Round the half-glimptfed turrets slowly wab
But not ere him who summoneth
I first have seen, enwound
With . glooming robes purpureal, cypress
His name I know, and what his trumpet
General E. P. Alexander's "Military
Memoirs of a Confederate: A Critica!
Narrative," is a striking study of the Civil
War, from the viewpoint of what tha
author calls "an unprejudiced Southern
Myrtle Reed's "The Love Affairs of
Literary Men" contains romances ot
Swift and his Stella and Venessa,
Pope and Lady Montagu, Samuel John
son and his widow, and the sentimental
experiences of Keats. Sterne, Cowper
and our own Edgar Allen Poe.
In the new and revised editlfm of
William -Dean Howell's "Venetian Life-,"
he says in his preface that the book is
what he first meant It to-be, "a picture
of Venice in the last days of the Aus
trian rule." Hp also remarks that he
Is sorry that so many readers miscall
his book "Days," instead of "Life."
. In the two sumptuous volumes, "The
White Houee," Esther Singleton lias
artistically grouped the social life,
relics and traditions of that storied
building from the days of John and
Abigail Smith Adams to those of Presi
Elizabeth Luther Cary's "The Art
of William Blake: His Water Colors.
Painted Books and Sketch Book." Is
finely illustrated, there being many re
productions from the drawings In the
well-known Blake "Manuscript Book."
which was sold for about $2.60 to Ro
settl when he was a lad, by a British
The fourth volume of Timothy Cole's
"Old Spanish Masters," with engrav
ings by him, is monumental. The pic
ture is first photographed upon the
block, and Mr. Cole has done his en
graving work in each Instance in the
presence of the original, being fortu
nate to catch those subtleties which
escape the photograph. Besides repre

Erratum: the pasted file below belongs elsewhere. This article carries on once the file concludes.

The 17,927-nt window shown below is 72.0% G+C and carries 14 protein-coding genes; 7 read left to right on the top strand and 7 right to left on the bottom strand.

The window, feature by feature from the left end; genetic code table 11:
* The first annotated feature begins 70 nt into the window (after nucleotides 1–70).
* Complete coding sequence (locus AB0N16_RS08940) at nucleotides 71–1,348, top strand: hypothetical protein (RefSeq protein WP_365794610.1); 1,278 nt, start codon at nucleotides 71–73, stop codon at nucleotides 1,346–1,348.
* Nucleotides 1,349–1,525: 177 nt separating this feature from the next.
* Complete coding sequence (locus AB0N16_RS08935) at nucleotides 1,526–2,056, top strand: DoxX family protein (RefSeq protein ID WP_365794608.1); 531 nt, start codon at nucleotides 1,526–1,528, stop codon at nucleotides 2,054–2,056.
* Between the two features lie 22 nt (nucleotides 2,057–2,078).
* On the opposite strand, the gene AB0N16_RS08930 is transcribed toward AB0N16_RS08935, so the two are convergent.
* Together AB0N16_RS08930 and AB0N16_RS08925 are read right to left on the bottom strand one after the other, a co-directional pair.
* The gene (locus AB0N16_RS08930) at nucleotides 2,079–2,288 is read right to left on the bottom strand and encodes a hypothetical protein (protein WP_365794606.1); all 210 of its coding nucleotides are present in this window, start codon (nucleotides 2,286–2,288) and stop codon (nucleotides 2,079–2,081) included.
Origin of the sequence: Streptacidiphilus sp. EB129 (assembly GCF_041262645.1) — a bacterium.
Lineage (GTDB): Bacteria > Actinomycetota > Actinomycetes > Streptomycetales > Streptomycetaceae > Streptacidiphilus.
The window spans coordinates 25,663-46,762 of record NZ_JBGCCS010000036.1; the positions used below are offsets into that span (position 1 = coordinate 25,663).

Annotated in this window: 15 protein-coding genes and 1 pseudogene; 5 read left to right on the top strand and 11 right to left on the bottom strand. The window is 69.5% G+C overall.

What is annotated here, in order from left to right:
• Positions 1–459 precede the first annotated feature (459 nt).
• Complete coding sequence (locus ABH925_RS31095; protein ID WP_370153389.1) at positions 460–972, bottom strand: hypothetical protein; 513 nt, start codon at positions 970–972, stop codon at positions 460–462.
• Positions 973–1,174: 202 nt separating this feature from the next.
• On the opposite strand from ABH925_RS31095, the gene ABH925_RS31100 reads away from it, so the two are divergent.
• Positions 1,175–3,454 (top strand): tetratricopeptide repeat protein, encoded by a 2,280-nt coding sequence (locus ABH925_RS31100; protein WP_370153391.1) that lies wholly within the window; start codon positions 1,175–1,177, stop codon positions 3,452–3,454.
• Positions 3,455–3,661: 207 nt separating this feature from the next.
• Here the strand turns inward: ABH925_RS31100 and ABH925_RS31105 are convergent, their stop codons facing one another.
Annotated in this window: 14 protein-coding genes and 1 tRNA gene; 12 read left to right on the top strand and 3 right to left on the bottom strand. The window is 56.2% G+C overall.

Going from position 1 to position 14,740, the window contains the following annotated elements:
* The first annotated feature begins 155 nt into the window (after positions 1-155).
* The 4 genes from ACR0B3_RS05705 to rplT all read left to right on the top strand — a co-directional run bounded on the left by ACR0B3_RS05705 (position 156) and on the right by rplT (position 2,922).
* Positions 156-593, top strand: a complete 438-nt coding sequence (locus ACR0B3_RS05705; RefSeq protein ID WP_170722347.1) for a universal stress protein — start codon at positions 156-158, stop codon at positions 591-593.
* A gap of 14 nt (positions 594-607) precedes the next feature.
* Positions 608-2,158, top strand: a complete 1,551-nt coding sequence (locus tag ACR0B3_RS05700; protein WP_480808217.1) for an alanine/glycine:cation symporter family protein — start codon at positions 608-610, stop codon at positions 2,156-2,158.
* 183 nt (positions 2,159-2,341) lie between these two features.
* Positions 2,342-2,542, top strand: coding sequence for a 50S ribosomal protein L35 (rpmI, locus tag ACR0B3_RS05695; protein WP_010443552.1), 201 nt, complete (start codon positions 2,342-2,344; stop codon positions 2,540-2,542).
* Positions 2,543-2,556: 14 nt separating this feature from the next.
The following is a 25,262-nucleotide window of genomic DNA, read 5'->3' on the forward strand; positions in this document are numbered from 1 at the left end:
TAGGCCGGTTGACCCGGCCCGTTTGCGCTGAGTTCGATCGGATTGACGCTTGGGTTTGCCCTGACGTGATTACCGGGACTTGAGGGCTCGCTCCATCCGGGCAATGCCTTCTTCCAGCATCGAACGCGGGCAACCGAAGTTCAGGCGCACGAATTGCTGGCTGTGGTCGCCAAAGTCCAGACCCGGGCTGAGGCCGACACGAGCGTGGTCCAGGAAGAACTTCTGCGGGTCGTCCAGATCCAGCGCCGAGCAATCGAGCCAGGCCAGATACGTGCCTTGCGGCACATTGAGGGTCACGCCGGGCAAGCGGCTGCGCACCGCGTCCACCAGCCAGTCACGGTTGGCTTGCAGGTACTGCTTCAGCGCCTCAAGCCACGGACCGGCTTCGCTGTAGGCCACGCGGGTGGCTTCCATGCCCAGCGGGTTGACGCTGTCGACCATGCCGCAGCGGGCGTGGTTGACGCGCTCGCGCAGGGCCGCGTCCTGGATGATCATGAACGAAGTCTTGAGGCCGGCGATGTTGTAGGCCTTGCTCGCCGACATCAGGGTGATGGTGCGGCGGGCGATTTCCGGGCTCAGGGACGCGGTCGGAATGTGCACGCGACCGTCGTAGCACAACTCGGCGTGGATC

sentations of Velasquez, the book con
tains' reproductions of Morales, El
Greco, Zurburan, Cano, Robera, Murillo
Charlotte Eaton was once a member
of the little Summer colony at Point
Pleasant, N. J., where one of the
guests at that time was Robert Louis
Stevenson, and she tells this story of
her experiences In the current number
of the Crafteman: One afternoon, in
the midst of an Intellectual tak, some
body suddenly said, -Egg-nog!"a bev
erage of which Stevenson was very
fond, and all entered with delight into
the preparation for the decoction; one
brought eggs, another the sugar-bowl,
while our host. Mr. Sanborn, went down
to the cellar for the wherewithal to add
the final touches. Unhappily, at this
point, I coughed. It was the year of
the influenza plague and the epidemic
had posseeslon of me.
"What! a cold?" asked Stevenson.
"Influenza yeB," I answered.
"You will not mind, then," Bald he,
kindly, "if I ask you to keep a respect
ful distance. I always take a coid if
any one in the same room has one."
"How near, within safety, can I eit?"
I asked, feeling myself martyrized on
"Just as far away as possible," said
he. "I am only now recovered from a
bad cold caught from a waiter who
served me at a hotel I am peculiarly
susceptible, you know," he urged.
I hovered upon the threshold reluct
antly, yet rather than Imperil that frail
and Joyoue life by even the shadow of
a breath I resolved that I would do
"I will go out on the lawn," said I, "If
you will make amends."
"I'll send the egg-nog out to you
when it's ready." ,
"Oh, not that," and I repeated my re
quest with emphasis. "If you will
"Speak, and it shall be granted you,"
said he, laughing.
"An autograph," and I flew to my
room for my birthday book.
I then went out and sat under an
old apple-tree on the lawn, where the
voices and sounds of merry-making
floated out to me, together with the
perfume of the roses that twined about
the windows. '
They brought me a glass of egg-nog
out under the gloom of the apple tree.
L,hated the stuff but his hands had
made It, so I held it to my Hps and
.drank a silent toast.